Vinylon short fibers (length: 0.5 mm, manufactured by KURARAY CO., LTD.) having an apparent volume of 1000 cc were agitated and tumbled using an agitation/mixing granulator (manufactured by G-Labo, Inc.) for granulation while adding an approximately 10-fold dilution of a polyethylene emulsion (SEPOLSION® G315 manufactured by Sumitomo Seika Chemicals Company Limited, concentration: 40% by weight) to the vinylon short fibers, thereby forming particulate fibrous-mass products impregnated with the polyethylene emulsion. Next, the same polyethylene emulsion was added, where the volume of the polyethylene emulsion was half the volume of the fibrous-mass products. The fibrous-mass products were tumbled while allowing the emulsion to uniformly adhere to the outer surface portion and permeate into the fibrous-mass products. The fibrous-mass products impregnated with the emulsion were dried using an oven at 60° C., followed by melting the polyethylene in the emulsion at 100° C., so that the polyethylene was fused with the fibers. As a result, a second artificial soil particle was produced in which the short fibers were fixed together, and the outer surface portion of the fibrous-mass product was covered by a water permeable membrane of porous polyethylene. The second artificial soil particle had a particle size of 0.5-10 mm.

(Formulation of Artificial Soil Medium)

As Example 1, an artificial soil medium including 50% by weight of the first artificial soil particle and 50% by weight of the second artificial soil particle was formulated. As Example 2, an artificial soil medium including 30% by weight of the first artificial soil particle and 70% by weight of the second artificial soil particle was formulated. As Comparative Example 1, an artificial soil medium including only the first artificial soil particle (100% by weight of the first artificial soil particle) was formulated. As Comparative Example 2, an artificial soil medium including only the second artificial soil particle (100% by weight of the second artificial soil particle) was formulated. As Comparative Example 3, a commercially available artificial soil medium for growing plants, “SERAMIS®,” was used.

(Plant Growth Test 1)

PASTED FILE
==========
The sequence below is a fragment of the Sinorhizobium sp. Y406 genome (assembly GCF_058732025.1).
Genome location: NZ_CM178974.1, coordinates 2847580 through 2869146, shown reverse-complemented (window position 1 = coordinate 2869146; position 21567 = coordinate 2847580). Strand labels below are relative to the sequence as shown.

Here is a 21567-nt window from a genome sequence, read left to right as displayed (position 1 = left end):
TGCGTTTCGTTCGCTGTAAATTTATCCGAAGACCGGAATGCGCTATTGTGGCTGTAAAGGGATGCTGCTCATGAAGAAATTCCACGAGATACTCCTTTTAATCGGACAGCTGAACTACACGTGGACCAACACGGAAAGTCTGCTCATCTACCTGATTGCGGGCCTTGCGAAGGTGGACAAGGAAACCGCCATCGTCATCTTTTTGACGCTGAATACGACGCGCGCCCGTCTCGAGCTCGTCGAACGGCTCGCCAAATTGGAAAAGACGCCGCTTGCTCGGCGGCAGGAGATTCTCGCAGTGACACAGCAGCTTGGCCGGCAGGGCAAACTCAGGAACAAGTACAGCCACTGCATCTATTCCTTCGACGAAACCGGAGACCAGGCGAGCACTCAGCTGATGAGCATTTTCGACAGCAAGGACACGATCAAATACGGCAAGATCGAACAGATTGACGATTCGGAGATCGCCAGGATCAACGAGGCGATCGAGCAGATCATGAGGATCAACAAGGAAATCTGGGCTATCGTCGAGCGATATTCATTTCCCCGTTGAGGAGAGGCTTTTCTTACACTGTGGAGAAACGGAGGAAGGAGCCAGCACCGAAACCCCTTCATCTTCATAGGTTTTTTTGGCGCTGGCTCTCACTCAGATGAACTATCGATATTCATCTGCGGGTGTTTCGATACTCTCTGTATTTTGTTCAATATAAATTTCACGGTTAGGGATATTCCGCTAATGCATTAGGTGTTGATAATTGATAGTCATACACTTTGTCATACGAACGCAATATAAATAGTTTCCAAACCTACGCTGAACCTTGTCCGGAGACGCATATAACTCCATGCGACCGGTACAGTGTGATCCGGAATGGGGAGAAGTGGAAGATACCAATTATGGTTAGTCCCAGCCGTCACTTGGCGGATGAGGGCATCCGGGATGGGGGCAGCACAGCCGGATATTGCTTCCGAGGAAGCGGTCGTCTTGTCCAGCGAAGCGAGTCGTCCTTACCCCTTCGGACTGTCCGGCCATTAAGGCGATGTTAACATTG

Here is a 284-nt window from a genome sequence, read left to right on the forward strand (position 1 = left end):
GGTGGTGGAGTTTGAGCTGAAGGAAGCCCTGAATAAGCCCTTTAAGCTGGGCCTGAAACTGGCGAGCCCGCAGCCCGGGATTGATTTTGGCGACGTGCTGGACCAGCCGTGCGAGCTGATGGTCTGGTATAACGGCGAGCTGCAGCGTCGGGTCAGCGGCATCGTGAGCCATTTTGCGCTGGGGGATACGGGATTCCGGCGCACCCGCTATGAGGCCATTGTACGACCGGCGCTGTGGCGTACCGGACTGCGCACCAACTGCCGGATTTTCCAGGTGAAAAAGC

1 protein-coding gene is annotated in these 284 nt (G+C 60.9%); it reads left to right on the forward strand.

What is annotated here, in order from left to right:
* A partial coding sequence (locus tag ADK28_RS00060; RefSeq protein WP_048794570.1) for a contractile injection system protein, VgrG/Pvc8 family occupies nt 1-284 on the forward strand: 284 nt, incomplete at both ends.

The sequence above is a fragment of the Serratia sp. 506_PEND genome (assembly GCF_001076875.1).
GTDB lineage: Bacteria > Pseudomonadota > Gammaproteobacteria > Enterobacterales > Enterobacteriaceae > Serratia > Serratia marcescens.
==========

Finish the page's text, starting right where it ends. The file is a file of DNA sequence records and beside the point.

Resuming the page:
A plant Pothos was planted in pots containing the respective artificial soil media. The artificial soil media were thoroughly watered during the start of growing. Thereafter, the plants were grown for 20 days without additional watering. In order to check the moisture absorption and release characteristics of each artificial soil medium, changes in the wettability, the amount of absorbed moisture, the rate of moisture release, and the number of days for which moisture is retained during the growing period were measured as moisture-related characteristics. Here, the wettability is an index of the instantaneous water retentivity of an artificial soil medium. The wettability is represented by the amount of moisture which can be instantaneously retained by an artificial soil medium per unit volume (mL/100 mL), which is calculated by a difference between the amount of water supplied to a column from the top and the amount of water drained from the bottom, where both ends of the column are open, and the column is filled with the artificial soil medium. The amount of absorbed moisture indicates the long-term water retentivity of an artificial soil medium. The amount of absorbed moisture is typically represented by the amount of moisture which can be retained by an artificial soil medium per unit volume (mL/100 mL). The amount of absorbed moisture is typically greater than the moisture value obtained by the wettability test. The rate of moisture release is a rate at which moisture is released from a pot containing an artificial soil medium to the outside of the growing system. The rate of moisture release is, for example, calculated from a reduction in the level of water surface (i.e., a reduction in the amount of water) in a vat containing water during growing, where a pot is bottom watered by immersing it in the water. The amount of evaporated water from the vat is considered to be substantially the same, and therefore, a relative reduction in the amount of water due to a difference between each artificial soil medium can be evaluated. The number of days for which moisture is retained is the number of days for which an artificial soil medium can retain moisture. The number of days for which moisture is retained is indirectly calculated from the number of days from when a plant is planted to when the plant wilts. The results of evaluation of the moisture-related characteristics of the artificial soil media are shown in Table 1.